Reunion Groups (Adapted from The Meeting Magazines September 2017 Article)

Article has been adapted from Meeting Magazines 2017 Article:

Many smaller cities, which may be considered second- or third-tier destinations, can be ideal for military reunions, says Ted Dey, founder of Armed Forces Reunions Inc. in Norfolk, Virginia. He points out that, as is the case with many other SMERF markets, his participants pay their own way, so the lower room rates and other expenses typical of smaller cities can be a plus.

At the same time, another factor adds an interesting dimension for military groups that may be less applicable across the board. “They like to congregate and share stories; they prefer to have function space where they are allowed to provide their own refreshments, including alcohol — which can be problematic,” Dey says.

But a number of other needs are more common across the different types of SMERF organizations. “Cities must have good airport access and attractive day tours, and the hotels must offer good rates and allow groups to provide their own refreshments,” Dey says. Other discounts also are important, he adds, including breaks on standard banquet menus and reduced costs for audio-visual equipment.

Obviously, some locations may be more attractive, or conversely less so, to specific groups depending on how they match with a given group’s interests. Proximity to museums or monuments may be attractive to military associations, for instance. Transportation is another part of the equation, so locations with ready access to interstates and rail or bus transportation is optimum. Having meeting venues, dining options and accommodations within easy walking distance is desirable.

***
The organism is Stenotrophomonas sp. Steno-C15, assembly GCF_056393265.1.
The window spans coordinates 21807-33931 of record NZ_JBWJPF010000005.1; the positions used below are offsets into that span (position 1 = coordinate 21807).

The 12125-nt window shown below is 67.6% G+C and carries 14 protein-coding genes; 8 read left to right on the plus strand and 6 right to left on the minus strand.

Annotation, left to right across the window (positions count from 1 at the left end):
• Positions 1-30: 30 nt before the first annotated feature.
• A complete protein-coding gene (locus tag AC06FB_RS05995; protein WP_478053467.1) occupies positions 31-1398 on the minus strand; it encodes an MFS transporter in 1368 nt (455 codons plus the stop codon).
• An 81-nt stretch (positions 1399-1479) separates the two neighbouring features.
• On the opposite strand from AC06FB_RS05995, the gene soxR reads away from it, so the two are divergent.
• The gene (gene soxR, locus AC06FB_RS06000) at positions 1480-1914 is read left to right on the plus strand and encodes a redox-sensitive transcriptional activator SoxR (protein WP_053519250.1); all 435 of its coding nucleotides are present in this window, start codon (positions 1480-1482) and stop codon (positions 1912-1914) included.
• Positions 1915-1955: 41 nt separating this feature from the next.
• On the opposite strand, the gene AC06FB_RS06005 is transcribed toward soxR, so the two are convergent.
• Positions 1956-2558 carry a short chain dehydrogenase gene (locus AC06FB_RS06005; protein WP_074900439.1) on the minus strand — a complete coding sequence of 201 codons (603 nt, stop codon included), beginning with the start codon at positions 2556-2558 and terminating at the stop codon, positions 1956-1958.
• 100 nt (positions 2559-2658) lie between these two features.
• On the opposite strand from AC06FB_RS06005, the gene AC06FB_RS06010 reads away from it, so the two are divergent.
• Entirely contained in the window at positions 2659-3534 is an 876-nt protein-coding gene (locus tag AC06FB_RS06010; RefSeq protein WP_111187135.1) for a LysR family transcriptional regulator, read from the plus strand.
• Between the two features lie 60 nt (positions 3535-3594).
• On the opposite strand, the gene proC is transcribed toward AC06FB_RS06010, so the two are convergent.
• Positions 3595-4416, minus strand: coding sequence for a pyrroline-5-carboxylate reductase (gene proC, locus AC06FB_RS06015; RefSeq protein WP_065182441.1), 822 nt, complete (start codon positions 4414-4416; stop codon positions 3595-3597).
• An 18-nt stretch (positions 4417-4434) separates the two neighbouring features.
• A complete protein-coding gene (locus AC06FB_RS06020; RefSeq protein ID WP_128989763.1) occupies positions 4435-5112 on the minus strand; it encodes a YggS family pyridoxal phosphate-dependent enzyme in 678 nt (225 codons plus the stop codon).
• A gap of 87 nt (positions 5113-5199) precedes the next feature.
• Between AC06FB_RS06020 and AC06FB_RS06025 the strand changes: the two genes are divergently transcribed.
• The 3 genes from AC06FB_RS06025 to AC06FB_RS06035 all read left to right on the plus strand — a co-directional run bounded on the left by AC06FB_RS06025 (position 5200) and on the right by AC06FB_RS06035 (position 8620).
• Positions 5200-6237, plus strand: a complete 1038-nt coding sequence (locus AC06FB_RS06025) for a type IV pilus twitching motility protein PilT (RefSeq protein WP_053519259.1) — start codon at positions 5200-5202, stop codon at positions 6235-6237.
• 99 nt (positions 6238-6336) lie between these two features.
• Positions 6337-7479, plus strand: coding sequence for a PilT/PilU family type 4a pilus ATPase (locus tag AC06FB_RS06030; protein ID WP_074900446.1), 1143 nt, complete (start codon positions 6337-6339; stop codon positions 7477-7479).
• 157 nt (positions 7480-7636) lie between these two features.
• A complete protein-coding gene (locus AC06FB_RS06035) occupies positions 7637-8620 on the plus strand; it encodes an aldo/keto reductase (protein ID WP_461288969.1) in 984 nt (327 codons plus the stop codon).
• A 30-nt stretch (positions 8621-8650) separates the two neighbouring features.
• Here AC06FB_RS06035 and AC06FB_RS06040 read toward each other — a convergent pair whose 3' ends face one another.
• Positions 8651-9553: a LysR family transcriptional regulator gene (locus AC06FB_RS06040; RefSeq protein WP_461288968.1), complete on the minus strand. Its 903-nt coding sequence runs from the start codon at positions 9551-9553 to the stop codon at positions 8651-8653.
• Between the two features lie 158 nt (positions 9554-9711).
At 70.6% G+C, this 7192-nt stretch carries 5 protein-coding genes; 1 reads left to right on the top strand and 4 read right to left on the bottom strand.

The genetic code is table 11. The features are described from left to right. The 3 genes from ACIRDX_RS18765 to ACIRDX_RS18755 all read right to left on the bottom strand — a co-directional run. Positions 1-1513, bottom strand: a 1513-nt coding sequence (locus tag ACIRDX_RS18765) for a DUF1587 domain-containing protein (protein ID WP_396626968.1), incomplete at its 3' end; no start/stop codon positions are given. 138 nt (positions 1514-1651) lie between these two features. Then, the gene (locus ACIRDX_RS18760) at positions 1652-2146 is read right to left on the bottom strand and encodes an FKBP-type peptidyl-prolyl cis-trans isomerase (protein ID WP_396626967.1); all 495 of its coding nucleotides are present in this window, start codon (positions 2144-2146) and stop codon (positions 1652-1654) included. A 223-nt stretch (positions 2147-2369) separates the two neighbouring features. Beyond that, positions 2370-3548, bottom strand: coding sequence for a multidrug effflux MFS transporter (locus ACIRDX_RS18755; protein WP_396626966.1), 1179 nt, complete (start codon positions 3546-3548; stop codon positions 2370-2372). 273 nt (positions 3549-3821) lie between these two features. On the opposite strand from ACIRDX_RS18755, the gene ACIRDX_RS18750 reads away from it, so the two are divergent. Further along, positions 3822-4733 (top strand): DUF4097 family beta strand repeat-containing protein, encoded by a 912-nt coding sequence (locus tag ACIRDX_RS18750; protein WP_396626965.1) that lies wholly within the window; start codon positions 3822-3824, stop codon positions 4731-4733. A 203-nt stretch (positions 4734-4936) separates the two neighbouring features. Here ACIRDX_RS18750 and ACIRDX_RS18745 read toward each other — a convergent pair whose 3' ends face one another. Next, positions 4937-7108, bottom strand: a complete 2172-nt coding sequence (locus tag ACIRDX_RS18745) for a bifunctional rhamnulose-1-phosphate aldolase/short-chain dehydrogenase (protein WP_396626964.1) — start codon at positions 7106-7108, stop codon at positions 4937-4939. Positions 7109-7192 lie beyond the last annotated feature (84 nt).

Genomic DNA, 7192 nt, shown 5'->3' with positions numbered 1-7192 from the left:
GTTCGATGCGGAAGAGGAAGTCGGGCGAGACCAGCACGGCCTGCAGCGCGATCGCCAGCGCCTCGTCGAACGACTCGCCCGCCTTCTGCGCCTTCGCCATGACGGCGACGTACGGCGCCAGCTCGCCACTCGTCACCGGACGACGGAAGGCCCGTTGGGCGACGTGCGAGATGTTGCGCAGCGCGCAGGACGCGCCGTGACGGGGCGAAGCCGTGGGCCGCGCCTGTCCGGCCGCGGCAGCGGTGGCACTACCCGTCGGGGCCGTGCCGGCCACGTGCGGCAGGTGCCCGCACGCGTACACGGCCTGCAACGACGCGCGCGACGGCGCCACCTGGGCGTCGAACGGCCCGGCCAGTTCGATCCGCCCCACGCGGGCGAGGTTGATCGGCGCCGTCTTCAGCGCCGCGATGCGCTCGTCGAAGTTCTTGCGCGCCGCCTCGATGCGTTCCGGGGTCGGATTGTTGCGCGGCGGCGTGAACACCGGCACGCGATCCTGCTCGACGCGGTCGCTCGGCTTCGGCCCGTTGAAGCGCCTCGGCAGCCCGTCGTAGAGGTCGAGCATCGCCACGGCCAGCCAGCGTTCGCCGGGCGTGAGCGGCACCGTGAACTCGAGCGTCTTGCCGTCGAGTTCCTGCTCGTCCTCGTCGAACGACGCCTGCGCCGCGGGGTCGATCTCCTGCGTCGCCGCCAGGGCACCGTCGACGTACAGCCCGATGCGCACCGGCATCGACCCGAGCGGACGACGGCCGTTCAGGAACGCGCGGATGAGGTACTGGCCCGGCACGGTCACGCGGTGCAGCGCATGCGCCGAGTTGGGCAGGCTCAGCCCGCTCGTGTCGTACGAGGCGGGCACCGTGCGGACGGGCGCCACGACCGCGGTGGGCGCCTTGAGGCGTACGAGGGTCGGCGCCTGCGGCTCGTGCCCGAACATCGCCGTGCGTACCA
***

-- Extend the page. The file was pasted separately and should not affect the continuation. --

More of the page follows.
Dey affirms that reunion groups are highly motivated by discounted pricing. “They will alter their dates and arrival/departure pattern to get lower rates,” he says. “And hotels can fill need nights by being flexible with rates.”

Dey recalls a successful meeting at the Hilton Minneapolis Airport where things went very well. There were 400 people in his group, a size larger than the restaurant could handle by serving only off the menu.  “At my request the hotel put special lunch and dinner buffets in the restaurant, with reasonable prices inclusive of service charge and tax,” he says. “The wait staff was not overwhelmed and folks could charge to their room and eat quickly.”

To ensure successful meetings, Dey focuses on effective negotiation. “Understand your members’ needs and negotiate everything into the hotel contract upfront, including banquet pricing and all the concessions such as AV discounts or comps,” Dey says. “Also ensure that the restaurant will accommodate by offering special buffets, and remember that groups like breakfast included in the rate.”